SPRINGFIELD, Ill. (WCIA) — The U.S. Marshals Service is the latest law enforcement agency to warn of impersonation scams involving their name.

Officials with the Marshals Service issued a statement on Friday saying they’ve become aware of individuals claiming to be marshals, court officers and other law enforcement officers. The scammers are claiming that victims committed identity theft, failed to report for jury duty and other offenses in an attempt to get them to pay a supposed fine in lieu of arrest.

Officials added that the scammers are using tactics to make them sound and appear credible. This includes providing badge numbers, using the real names of law enforcement officials and judges and providing addresses of courthouses. Scammers are also spoofing their phone numbers to appear on caller IDs as if they are calling from a government agency or the court.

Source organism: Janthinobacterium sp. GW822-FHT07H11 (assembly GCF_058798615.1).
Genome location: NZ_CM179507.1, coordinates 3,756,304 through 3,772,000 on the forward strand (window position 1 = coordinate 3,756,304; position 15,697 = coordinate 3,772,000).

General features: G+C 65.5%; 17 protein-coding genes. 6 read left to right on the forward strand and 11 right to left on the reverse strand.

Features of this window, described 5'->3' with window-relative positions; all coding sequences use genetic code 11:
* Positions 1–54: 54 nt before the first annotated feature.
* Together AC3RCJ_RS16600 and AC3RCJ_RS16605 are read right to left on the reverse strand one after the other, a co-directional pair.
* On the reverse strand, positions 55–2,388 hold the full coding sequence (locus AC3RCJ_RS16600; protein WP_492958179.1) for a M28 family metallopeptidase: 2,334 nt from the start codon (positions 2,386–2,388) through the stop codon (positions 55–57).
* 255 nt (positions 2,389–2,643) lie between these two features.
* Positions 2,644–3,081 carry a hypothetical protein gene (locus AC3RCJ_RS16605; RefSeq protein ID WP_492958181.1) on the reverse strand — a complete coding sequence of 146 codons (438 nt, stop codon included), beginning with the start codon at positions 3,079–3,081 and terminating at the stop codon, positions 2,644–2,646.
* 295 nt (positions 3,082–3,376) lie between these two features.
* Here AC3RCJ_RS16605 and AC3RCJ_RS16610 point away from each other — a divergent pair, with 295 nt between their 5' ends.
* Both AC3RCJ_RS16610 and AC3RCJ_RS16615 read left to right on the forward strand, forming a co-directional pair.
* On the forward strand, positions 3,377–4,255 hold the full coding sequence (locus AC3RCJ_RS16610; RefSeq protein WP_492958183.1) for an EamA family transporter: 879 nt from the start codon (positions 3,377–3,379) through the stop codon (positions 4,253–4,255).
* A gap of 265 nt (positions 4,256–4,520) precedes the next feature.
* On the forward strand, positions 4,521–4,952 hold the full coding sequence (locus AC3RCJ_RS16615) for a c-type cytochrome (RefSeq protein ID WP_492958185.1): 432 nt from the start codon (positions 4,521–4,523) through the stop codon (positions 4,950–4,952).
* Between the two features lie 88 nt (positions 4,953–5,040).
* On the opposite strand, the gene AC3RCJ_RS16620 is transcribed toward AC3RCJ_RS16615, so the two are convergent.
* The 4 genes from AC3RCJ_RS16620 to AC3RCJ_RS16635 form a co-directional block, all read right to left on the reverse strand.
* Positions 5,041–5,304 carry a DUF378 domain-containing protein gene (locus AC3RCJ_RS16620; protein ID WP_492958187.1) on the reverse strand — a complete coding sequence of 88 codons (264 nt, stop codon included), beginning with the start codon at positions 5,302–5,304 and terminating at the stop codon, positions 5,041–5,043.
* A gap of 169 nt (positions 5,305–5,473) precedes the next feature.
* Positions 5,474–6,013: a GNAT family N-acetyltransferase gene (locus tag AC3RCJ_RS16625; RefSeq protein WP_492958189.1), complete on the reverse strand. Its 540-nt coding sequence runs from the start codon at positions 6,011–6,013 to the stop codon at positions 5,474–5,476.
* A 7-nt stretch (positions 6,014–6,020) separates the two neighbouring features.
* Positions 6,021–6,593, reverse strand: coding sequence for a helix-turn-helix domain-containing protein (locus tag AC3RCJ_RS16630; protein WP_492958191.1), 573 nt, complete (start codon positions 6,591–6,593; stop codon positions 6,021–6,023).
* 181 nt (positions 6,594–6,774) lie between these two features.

Scammers often target the elderly and get them to pay in several different ways. This includes withdrawing cash and transferring it to the government, purchasing a prepaid debit card and reading the number over the phone and depositing cash into bitcoin ATMs.

Officials said there have been many victims nationwide of these scams with losses in the tens of thousands of dollars. Anyone who is contacted is advised to avoid providing any financial or personal information, hang up and report the call to the Federal Trade Commission. The FTC can detect patterns of fraud from information shared and will share that data with law enforcement.

Marshals Service officials added that they will never ask for credit card, debit card, gift card numbers, wire transfers or bank routing numbers for any purpose. Anyone who receives a call, but is unsure of its origin, can authenticate it by calling the Clerk of the Court’s Office of the U.S. District Court.